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When Stormfather told Dalinar about the Honorblades , he said “ with it you became a Windrunner Un-oathed , and more ...” I always wondered what he meant by that . Are thier more powers it grants that we haven’t seen ? Then I thought of the creatures the Heralds fought during desolations , Thunderclast , midnight essences , etc . I further thought of how the spren copied what they saw the Heralds doing. So I wonder can the Heralds when they have thier Honorblades produce plate . Without it they could be taken out fairly easily by 3 or 4 Fused attacking in concert . If they have a Thinderclast or unmade in the vicinity it would be even easier to kill one . If they had plate however , they couldn’t be laShed and wouldn’t be susceptible to any of the influence of the unmade surges . With thier experience it would give pause to even 10 Fused to attack one. When Honor was alive he supplied them with stormlight so they would really be scary to Fused having that much power at thier fingertips. What do you think ? Plate or no plate?
So as we have seen in Elantris (and as was discussed by Raoden) it doesn't matter what an Aon is inscribed in, as long as it is inscribed correctly (Aons in stone walls, mud, etc). So, would it be possible to create armour consisting of plates inscribed with Aons which provide protection to make said armour stronger? I can't remember the Aon, but in Raoden's fight with Dilaf we see him use one that pushes back against any force equally. If this were applied to a piece of armour, no matter how hard your enemy struck the armour, it would resist with equal force, effectively making it unbreakable (unless you are a Dahkor monk or such that can remove Aons). Is this plausible? I welcome your thoughts.
A conventional warhammer is not designed to destroy the armor it is used again. It is supposed to transmit enough energy and momentum through the armor to harm the wearer. Shard Plate seems to block this kind of attack to a large extent. The design of conventional warhammers reflects its use. It is a one-handed weapon not much heavier than a sword. But fighting against a shard bearer some factors change. A shield is useless Armor is useless You must attack as a group You cannot really train realistically Parries are impossible That means you want range. If you are attacked you must dodge. Hence your fighters will carry only their weapon, no shields or armor. The weapon can be swung with both hands. It seems to me that leaves you with a very long weapon, up to the length of a smaller poleaxe. You also expect your hammermen to die quickly. Realistically speaking attacking a shard bearer with a hammer is suicide. Tiring of your soldiers is not an issue. You will give them a heavy weapon. If they can get in a single strike that does significant damage, that is a success. It also means that you will not use your best men in that role if you can help it. Expensive training would be a waste. They swing and dodge. That calls for a hammer as large as those used in construction: 5 to 10 kg. If you can swing it at the speed of a baseball bat, that will get you more than 3 KJ of impact energy. The longer the haft the more leverage, but you want it short enough, so that you can grip close enough to the hammerhead to lift it up reasonably well again. A bit less than man height I would estimate. And I'd tell my men to go for the hands. It is possible to disarm a shard bearer, if you hit there hard enough.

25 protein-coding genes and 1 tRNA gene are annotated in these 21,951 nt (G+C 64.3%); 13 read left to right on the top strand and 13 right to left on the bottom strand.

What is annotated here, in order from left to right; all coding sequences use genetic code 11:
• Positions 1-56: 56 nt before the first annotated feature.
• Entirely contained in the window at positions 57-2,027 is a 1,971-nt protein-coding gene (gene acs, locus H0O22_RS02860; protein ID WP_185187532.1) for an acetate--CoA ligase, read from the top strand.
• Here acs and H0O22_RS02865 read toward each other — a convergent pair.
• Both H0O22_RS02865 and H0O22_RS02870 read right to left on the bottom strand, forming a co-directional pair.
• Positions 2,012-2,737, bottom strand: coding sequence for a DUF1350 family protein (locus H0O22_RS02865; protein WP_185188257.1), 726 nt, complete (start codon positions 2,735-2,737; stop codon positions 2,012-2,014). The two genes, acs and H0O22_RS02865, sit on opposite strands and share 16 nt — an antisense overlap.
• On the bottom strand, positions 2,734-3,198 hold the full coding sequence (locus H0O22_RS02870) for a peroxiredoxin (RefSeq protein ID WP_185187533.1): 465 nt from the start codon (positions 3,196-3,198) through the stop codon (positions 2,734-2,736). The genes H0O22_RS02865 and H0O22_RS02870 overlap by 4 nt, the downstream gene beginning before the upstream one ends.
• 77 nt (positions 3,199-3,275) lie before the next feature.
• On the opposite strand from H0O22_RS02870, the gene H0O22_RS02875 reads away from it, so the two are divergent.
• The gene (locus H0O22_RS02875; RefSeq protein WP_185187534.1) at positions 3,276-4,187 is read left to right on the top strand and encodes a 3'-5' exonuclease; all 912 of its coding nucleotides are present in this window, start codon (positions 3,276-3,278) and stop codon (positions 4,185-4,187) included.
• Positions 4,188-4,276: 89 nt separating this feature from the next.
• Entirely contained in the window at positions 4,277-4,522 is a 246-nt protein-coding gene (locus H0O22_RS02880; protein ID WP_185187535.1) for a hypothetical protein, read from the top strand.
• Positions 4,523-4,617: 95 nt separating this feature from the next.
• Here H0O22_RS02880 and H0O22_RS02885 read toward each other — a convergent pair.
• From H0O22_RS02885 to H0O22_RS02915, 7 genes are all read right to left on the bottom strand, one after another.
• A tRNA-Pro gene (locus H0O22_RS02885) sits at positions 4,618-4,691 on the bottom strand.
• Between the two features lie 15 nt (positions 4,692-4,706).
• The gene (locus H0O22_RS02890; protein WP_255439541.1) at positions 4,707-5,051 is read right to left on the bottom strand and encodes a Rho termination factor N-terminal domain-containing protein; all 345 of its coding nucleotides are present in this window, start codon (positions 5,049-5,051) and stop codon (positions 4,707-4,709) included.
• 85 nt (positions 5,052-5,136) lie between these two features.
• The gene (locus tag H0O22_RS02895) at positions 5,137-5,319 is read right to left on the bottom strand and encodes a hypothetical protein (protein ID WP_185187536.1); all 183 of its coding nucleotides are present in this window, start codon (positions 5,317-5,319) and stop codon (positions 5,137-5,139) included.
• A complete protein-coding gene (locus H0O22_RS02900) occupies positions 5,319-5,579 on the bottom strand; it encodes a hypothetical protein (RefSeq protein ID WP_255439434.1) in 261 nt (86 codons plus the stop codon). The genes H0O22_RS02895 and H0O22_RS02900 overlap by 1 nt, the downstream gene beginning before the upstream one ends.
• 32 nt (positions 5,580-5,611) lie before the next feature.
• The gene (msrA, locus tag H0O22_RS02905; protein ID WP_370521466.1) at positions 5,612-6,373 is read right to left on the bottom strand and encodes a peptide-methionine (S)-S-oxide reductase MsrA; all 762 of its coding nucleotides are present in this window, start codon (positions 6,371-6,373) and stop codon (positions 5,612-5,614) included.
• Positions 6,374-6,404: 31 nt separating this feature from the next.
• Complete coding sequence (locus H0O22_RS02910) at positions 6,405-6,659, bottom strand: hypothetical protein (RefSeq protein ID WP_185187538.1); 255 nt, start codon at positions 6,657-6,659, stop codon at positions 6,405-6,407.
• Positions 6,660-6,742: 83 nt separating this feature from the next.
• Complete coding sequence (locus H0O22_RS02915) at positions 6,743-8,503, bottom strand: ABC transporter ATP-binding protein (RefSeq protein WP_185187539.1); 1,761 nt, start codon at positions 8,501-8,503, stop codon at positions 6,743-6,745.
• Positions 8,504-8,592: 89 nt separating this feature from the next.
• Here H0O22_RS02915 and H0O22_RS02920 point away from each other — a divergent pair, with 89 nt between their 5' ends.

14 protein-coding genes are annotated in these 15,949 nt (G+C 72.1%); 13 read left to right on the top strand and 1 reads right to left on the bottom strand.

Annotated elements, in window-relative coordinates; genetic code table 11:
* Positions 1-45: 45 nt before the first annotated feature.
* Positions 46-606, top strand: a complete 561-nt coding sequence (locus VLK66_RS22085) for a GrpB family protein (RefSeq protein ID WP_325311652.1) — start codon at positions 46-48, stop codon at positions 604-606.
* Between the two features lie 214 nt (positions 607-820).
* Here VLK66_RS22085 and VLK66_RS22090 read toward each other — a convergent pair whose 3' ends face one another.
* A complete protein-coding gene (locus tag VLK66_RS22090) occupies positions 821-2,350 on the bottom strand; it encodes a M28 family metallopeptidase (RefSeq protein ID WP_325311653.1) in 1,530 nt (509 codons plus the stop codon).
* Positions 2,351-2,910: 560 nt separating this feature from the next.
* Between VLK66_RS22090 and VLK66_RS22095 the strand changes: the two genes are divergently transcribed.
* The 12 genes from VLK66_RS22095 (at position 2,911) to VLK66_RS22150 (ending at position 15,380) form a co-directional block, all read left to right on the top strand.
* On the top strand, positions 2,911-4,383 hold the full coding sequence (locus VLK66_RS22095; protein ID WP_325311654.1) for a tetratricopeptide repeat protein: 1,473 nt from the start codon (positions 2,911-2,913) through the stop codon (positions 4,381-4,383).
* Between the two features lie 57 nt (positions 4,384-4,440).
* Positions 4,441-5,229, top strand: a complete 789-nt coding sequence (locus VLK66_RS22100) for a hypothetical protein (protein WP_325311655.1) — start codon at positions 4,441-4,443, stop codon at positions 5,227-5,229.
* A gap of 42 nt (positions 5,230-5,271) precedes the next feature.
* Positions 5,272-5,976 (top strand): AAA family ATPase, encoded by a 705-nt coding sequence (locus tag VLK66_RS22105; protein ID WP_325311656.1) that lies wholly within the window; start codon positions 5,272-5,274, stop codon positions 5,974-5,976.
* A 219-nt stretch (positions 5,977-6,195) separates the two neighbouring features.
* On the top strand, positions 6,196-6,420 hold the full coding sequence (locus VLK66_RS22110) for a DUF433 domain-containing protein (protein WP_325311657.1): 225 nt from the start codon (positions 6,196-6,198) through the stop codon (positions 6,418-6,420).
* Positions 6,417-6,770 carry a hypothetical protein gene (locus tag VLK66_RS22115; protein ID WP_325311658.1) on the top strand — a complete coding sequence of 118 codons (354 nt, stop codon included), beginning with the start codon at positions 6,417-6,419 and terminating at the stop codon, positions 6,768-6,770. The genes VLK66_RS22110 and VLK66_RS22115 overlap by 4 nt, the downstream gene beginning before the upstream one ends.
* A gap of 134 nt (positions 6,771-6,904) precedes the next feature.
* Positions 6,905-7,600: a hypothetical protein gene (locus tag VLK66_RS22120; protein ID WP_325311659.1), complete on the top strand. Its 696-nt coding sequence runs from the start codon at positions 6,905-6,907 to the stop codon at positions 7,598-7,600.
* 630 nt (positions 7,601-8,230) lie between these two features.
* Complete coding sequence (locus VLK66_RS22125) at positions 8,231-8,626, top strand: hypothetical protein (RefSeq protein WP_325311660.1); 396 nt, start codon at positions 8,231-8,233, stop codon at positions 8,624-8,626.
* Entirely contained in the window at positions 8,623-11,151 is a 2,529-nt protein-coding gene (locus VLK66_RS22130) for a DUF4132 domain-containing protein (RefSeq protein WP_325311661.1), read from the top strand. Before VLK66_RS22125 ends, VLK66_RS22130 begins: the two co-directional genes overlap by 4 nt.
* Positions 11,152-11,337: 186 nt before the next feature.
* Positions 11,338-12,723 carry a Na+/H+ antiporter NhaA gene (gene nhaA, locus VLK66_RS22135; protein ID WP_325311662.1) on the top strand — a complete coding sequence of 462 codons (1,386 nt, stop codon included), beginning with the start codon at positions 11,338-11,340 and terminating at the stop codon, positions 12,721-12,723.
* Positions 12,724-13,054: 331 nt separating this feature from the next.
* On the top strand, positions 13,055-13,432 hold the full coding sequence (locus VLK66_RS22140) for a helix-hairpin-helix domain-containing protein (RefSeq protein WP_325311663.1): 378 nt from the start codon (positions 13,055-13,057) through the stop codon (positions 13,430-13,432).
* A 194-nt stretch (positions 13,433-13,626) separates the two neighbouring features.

I have seen many theories of where Shardplate and Shardblades are. We know that there once were many, many sets of Plate and Blades, right? Well, what if most of them were destroyed? Certainly, there are many sets of Shardplate and Shardblades in Urithiru, of course. And the Shin almost certainly have plenty of sets of their own. However, chances are there were still dozens, perhaps hundreds of sets of Plate and Blades left unaccounted for. My theory here then is that most of the sets have been destroyed. If there were many mini-wars during the Recreance in which normal people took Shardplate and Shardblades and fought each other for it all, one would assume that many, many sets would have been utterly ruined. In addition, we cannot assume that it was common knowledge that inserting gems into newly-given Shardplate would make it "regenerate" the broken portions of it. I am assuming that this was knowledge receive much later on - at least after a fair number of sets of Shardplate were smashed to bits and then scattered. And then these broken, shattered, scattered pieces of Shardplate, over the course of four thousand five hundred years, got buried in the sands of time and... sand. Y. Ness. Stuff. Apologies if this has been suggested before. I (1) didn't know what to search, and (2) didn't find anything when I tried to search... Now... tear me down and point me to the light! Hahaha.